“To what shall I compare the people of this generation? What are they like? They are like children who sit in the marketplace and call to one another, ‘We played the flute for you, but you did not dance. We sang a dirge, but you did not weep.’ For John the Baptist came neither eating food nor drinking wine, and you said, ‘He is possessed by a demon.’ The Son of Man came eating and drinking and you said, ‘Look, he is a glutton and a drunkard, a friend of tax collectors and sinners.’ But wisdom is vindicated by all her children.”


What Jesus said about his generation, can be said of every generation. The spirit of the world, in every generation, was and is such that it has its official representatives in political, social and even religious establishments. The temptation always has been that when they play the flute, you’re supposed to dance. And when they sing a dirge, you’re supposed to weep.

Or to use a contemporary example, when our modern day establishments say that to be compassionate means to accept the same-sex lifestyle, people are expected to march to that drum beat. To refuse to march, is to pay a price: socially, legally or politically. E-Harmony, the on-line dating service, the Boy Scouts, and the Episcopalian church, just to name a few, were all told to march; and that is exactly what they did. But they compromised their moral convictions and any good standing they might had with Christ.

As human beings, our instinct to socially conform to others is strong; it is even stronger than our humanitarian instincts. In fact, after World War II, many Germans were asked why they did not intervene to stop the atrocities and human rights violations against the Jews. The German soldiers claimed that they were following orders and the citizens themselves said that they did what was expected of them. Such was the power of the German establishment. Indeed, the flute was played and the Germans danced. But a lot of people died in the process.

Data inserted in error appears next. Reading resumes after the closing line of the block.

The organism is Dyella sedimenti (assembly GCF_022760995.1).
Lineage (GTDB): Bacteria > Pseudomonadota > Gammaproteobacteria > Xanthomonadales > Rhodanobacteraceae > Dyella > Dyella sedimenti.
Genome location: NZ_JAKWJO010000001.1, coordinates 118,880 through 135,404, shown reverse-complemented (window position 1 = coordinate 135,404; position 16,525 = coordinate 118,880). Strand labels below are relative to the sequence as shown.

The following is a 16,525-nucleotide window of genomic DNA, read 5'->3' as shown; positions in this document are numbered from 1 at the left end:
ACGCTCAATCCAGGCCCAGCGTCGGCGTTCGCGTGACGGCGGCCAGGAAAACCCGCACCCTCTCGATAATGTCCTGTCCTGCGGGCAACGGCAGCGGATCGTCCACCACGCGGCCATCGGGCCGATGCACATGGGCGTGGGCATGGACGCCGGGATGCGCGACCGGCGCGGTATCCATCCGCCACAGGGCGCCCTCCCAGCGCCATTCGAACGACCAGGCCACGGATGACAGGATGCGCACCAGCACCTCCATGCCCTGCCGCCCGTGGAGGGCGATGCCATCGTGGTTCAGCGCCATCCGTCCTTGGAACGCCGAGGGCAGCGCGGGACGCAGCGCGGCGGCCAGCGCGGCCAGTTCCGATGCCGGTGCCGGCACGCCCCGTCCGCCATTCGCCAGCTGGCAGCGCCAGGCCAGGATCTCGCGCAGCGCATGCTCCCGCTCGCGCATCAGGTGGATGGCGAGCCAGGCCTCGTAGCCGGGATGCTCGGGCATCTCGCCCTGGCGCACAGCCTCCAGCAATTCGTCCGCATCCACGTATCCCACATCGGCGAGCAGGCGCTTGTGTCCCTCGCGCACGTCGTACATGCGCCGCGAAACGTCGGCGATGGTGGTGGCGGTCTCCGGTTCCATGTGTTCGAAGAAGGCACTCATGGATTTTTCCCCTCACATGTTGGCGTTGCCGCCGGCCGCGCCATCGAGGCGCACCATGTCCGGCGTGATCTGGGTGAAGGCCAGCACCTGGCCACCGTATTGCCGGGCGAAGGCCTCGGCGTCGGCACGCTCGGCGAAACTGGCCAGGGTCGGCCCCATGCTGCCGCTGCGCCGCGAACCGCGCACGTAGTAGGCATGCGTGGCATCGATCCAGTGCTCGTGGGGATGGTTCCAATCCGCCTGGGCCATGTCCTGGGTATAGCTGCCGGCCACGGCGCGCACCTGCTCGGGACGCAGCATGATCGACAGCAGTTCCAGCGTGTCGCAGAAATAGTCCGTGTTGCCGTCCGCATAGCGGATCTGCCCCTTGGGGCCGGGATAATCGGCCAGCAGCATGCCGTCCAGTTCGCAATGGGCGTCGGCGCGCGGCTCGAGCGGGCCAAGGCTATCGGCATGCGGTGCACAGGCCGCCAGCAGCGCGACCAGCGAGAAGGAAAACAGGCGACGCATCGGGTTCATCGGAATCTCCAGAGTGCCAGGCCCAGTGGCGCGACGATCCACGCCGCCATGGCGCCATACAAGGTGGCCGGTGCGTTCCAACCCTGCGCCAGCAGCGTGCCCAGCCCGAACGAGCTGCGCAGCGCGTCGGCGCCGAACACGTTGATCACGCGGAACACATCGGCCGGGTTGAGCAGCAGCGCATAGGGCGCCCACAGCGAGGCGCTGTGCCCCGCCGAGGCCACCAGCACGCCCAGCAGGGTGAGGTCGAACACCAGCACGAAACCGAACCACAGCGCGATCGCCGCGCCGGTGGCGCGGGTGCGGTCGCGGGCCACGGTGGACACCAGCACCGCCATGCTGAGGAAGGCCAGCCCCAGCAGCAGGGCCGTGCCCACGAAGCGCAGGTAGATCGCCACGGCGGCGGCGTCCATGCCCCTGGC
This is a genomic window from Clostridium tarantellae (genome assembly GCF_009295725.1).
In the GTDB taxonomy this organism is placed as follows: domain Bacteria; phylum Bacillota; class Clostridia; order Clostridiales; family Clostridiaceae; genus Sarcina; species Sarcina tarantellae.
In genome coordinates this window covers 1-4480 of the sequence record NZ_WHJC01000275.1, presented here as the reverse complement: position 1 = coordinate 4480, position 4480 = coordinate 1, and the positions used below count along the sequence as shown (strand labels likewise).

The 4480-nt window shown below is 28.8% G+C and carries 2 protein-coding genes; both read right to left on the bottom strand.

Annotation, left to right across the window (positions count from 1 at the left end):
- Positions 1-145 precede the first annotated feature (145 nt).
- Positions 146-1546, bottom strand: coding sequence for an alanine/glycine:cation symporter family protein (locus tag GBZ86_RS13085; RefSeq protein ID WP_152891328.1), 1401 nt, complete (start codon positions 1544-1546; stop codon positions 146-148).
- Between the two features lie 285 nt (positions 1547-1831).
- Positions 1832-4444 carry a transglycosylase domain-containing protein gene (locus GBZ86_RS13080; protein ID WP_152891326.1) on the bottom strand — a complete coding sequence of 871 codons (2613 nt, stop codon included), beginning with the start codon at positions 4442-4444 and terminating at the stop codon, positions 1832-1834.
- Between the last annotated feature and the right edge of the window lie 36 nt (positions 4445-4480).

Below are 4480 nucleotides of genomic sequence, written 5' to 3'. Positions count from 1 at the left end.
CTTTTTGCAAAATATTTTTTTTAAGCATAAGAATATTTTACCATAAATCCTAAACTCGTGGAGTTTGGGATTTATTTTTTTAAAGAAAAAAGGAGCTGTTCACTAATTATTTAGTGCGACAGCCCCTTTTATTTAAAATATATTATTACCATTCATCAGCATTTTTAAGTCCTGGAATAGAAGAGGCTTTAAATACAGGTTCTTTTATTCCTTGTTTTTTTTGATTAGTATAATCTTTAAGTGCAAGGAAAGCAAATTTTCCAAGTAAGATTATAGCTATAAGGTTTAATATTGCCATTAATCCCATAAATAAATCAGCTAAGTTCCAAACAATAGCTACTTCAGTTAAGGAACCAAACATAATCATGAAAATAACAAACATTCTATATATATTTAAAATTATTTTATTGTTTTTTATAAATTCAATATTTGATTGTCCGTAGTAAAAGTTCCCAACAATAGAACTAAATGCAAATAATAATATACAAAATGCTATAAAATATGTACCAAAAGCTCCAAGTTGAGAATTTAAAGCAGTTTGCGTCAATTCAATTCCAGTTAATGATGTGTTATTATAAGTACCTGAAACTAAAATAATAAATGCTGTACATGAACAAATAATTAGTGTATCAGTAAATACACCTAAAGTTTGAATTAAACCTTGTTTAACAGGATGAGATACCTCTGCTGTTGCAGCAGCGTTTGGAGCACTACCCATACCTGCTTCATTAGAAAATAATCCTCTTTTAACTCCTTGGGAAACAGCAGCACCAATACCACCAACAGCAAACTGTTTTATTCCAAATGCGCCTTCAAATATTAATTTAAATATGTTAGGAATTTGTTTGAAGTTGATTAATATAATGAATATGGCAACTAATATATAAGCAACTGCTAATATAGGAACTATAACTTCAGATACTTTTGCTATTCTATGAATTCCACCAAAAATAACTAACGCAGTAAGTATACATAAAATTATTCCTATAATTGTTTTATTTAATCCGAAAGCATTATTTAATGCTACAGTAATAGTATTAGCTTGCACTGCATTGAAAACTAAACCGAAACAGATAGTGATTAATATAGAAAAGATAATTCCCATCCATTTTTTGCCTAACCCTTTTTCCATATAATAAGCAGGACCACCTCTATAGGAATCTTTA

Not much has changed, has it? Every culture had its popular people, its elite and its establishments. To be sure, the spirit of the world has always been powerfully manifested through group-think people in every age. The problem is that they are, generally speaking, unprincipled people. St. John the Baptist fasted but he was condemned by his contemporaries for being too strict. And Jesus drank wine and dined with sinners but he was also condemned for playing fast and loose.

Furthermore, each generation shaped by the spirit of the world is little concerned with the truth and unbothered by contradictions. And if they have any standard at all, it is to keep in line with the people they surround themselves with. This is why such a standard leads to immorality and self-destruction. This is also why there is no anchor or objective moral standard apart from their tendency to conform to one another. St. Paul made reference to this class of people when he said, “[W]hen they measure themselves by one another and compare themselves with one another, they are without understanding.” (II Cor. 10:12)

To be without understanding is to do things blindly. And such blindness moves us closer to the abyss. In other words, to dance, when they play the flute; to weep, when they sing a dirge is a current that leads away from God. This is precisely why Christ went out of his way in Luke 7:31-35 to not only to criticize this manner of living, but to ridicule it!!  In the years that followed, his Apostles drew a sharp contrast between lovers of the world and lovers of God. As for St. James, he said: “Do you not know that to be a lover of the world means enmity with God? Therefore, whoever wants to be a lover of the world makes himself an enemy of God.” (James 4:4) The two loves are indeed diametrically opposed to one another. But there are plenty of nominal Christians who say that the two loves can be reconciled.